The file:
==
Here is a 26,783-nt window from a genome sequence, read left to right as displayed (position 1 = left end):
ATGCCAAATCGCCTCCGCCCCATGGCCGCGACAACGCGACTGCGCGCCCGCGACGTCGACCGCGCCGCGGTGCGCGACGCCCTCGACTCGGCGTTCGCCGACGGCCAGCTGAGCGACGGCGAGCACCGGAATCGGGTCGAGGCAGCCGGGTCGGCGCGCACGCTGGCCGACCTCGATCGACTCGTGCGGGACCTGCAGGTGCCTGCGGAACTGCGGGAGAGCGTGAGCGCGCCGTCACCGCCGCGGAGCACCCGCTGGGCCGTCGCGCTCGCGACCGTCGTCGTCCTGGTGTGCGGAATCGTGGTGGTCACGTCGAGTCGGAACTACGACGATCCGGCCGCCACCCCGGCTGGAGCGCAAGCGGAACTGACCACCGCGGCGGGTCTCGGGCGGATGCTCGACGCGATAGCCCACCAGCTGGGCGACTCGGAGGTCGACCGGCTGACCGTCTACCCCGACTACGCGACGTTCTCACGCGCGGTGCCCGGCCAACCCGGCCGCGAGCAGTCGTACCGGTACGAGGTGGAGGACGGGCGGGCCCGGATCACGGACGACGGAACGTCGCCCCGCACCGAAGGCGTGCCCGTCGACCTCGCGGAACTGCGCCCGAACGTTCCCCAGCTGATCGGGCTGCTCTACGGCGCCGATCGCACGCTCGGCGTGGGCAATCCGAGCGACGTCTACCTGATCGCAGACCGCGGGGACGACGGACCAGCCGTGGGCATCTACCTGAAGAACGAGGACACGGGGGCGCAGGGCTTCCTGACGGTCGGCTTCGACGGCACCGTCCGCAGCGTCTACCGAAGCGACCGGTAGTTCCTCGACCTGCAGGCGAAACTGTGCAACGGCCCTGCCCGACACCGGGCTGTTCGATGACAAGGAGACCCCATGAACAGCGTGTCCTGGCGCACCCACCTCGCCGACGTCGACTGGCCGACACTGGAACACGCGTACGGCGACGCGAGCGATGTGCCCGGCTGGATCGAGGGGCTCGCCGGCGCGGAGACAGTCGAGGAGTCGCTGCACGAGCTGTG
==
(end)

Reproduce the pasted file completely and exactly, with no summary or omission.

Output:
Here is a 26,783-nt window from a genome sequence, read left to right as displayed (position 1 = left end):
ATGCCAAATCGCCTCCGCCCCATGGCCGCGACAACGCGACTGCGCGCCCGCGACGTCGACCGCGCCGCGGTGCGCGACGCCCTCGACTCGGCGTTCGCCGACGGCCAGCTGAGCGACGGCGAGCACCGGAATCGGGTCGAGGCAGCCGGGTCGGCGCGCACGCTGGCCGACCTCGATCGACTCGTGCGGGACCTGCAGGTGCCTGCGGAACTGCGGGAGAGCGTGAGCGCGCCGTCACCGCCGCGGAGCACCCGCTGGGCCGTCGCGCTCGCGACCGTCGTCGTCCTGGTGTGCGGAATCGTGGTGGTCACGTCGAGTCGGAACTACGACGATCCGGCCGCCACCCCGGCTGGAGCGCAAGCGGAACTGACCACCGCGGCGGGTCTCGGGCGGATGCTCGACGCGATAGCCCACCAGCTGGGCGACTCGGAGGTCGACCGGCTGACCGTCTACCCCGACTACGCGACGTTCTCACGCGCGGTGCCCGGCCAACCCGGCCGCGAGCAGTCGTACCGGTACGAGGTGGAGGACGGGCGGGCCCGGATCACGGACGACGGAACGTCGCCCCGCACCGAAGGCGTGCCCGTCGACCTCGCGGAACTGCGCCCGAACGTTCCCCAGCTGATCGGGCTGCTCTACGGCGCCGATCGCACGCTCGGCGTGGGCAATCCGAGCGACGTCTACCTGATCGCAGACCGCGGGGACGACGGACCAGCCGTGGGCATCTACCTGAAGAACGAGGACACGGGGGCGCAGGGCTTCCTGACGGTCGGCTTCGACGGCACCGTCCGCAGCGTCTACCGAAGCGACCGGTAGTTCCTCGACCTGCAGGCGAAACTGTGCAACGGCCCTGCCCGACACCGGGCTGTTCGATGACAAGGAGACCCCATGAACAGCGTGTCCTGGCGCACCCACCTCGCCGACGTCGACTGGCCGACACTGGAACACGCGTACGGCGACGCGAGCGATGTGCCCGGCTGGATCGAGGGGCTCGCCGGCGCGGAGACAGTCGAGGAGTCGCTGCACGAGCTGTG